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Framlington set for fund merger

Framlington is to merge its 18m New Leaders and 30m managed portfolio funds into its 49m managed growth fund under chief investment officer Jeremy Lodwick.

The New Leaders fund was launched five years ago to invest in the new world economy by investing in seven business sectors – healthcare, leisure, financial services, internet, technology, media and telecoms.

Framlington says the fund’s mandate is too narrow to succeed in the current environment and a less specialised fund will provide better returns over the medium term. Fund manager William Calvert will continue to manage the firm’s emerging markets fund.

The Framlington managed portfolio is a fettered fund of funds investing in Framlington unit trusts. Fund manager Richard Peirson will continue to manage the financial, managed balanced and gilt funds.

Both mergers are due to take place on September 30.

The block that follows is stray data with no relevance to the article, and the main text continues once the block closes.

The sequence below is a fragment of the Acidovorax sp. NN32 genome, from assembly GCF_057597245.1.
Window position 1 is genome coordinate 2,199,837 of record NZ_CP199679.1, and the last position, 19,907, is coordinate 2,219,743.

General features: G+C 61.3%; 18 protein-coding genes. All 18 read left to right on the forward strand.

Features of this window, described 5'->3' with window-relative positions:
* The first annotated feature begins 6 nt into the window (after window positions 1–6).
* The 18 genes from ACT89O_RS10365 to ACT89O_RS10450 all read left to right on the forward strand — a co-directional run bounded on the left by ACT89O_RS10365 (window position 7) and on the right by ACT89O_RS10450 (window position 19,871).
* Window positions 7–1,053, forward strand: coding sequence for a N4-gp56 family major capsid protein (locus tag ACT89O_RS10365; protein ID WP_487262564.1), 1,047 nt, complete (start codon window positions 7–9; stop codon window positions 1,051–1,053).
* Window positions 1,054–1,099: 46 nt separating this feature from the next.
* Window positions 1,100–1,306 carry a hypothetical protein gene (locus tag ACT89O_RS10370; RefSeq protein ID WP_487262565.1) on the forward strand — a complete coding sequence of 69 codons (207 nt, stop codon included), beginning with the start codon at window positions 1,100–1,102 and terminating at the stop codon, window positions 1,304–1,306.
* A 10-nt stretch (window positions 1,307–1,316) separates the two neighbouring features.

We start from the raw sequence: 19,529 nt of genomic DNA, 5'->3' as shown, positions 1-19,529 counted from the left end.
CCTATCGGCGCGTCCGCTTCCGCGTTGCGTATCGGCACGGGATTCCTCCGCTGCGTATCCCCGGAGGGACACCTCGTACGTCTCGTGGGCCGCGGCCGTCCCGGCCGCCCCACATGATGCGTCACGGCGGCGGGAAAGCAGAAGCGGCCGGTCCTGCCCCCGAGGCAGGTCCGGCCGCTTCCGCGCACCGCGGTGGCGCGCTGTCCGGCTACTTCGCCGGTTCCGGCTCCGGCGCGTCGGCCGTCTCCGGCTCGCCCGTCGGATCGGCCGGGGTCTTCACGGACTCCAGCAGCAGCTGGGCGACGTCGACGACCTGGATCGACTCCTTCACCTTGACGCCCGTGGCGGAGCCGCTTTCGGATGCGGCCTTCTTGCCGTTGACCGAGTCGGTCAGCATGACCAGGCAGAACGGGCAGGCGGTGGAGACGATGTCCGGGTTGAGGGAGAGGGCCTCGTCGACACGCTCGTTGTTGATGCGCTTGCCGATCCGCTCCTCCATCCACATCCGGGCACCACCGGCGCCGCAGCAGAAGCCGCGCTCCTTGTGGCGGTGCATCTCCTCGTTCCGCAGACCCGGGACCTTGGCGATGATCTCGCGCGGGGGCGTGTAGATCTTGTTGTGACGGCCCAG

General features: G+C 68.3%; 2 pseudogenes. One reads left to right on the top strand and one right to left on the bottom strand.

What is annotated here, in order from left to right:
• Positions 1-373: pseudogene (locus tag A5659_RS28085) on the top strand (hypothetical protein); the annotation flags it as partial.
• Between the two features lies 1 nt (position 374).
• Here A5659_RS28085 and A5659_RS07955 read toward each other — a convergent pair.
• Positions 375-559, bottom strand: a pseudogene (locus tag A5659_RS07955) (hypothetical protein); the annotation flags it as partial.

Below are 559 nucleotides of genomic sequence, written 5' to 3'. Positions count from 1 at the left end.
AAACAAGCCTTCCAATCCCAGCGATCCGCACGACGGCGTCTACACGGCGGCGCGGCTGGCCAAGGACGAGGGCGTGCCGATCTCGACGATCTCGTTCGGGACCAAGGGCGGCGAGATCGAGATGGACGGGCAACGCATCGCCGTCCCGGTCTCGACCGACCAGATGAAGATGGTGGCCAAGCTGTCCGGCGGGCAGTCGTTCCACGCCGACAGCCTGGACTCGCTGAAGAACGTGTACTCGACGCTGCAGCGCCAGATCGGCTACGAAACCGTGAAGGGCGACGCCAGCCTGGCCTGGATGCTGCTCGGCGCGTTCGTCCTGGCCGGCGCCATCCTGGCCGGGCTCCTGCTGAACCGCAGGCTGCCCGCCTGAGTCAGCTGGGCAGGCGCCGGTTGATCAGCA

Hargreaves Lansdown investment manager Ben Yearsley says: “It seems Framlington is finally admitting that investing in big names for the sake of it does not always work.”

German bank West LB which trades under the name Structured Solutions Group in the UK structured market, has started to increase its market share with good value products such as the latest offering, the early bonus plan three.

While rival products are having to incorporate two indices or put the original capital at risk to offer att-ractive returns, early bonus plan three is only linked to the FTSE 100 and offers full capital protection if held for the full six-year term.

It is structured as a six-year capital-protected inv-estment but if the FTSE 100 has grown by 7 per cent or more on the second anniv-ersary, the product matures and the client gets back their original capital plus 14 per cent growth. The plan is tax-efficient as those who hold the shares directly can offset any growth against their annual CGT allowance (currently 8,500 for this tax year). This is a very underused allowance so most investors will not have to pay tax on the proceeds.

If the FTSE has not grown by 7 per cent on the second anniversary, the plan continues for another 12 months. If on the third anniversary, the FTSE 100 has grown by 10.5 per cent or more, the plan will mature with a 21 per cent coupon and so on until the sixth anniversary. Despite the fact that previous cont-racts of this type did not require any growth for the return to be triggered, this is still a good value product within its peer group and worth a closer look.

Matthew Woodbridge is bond manager at Chelsea Financial Services

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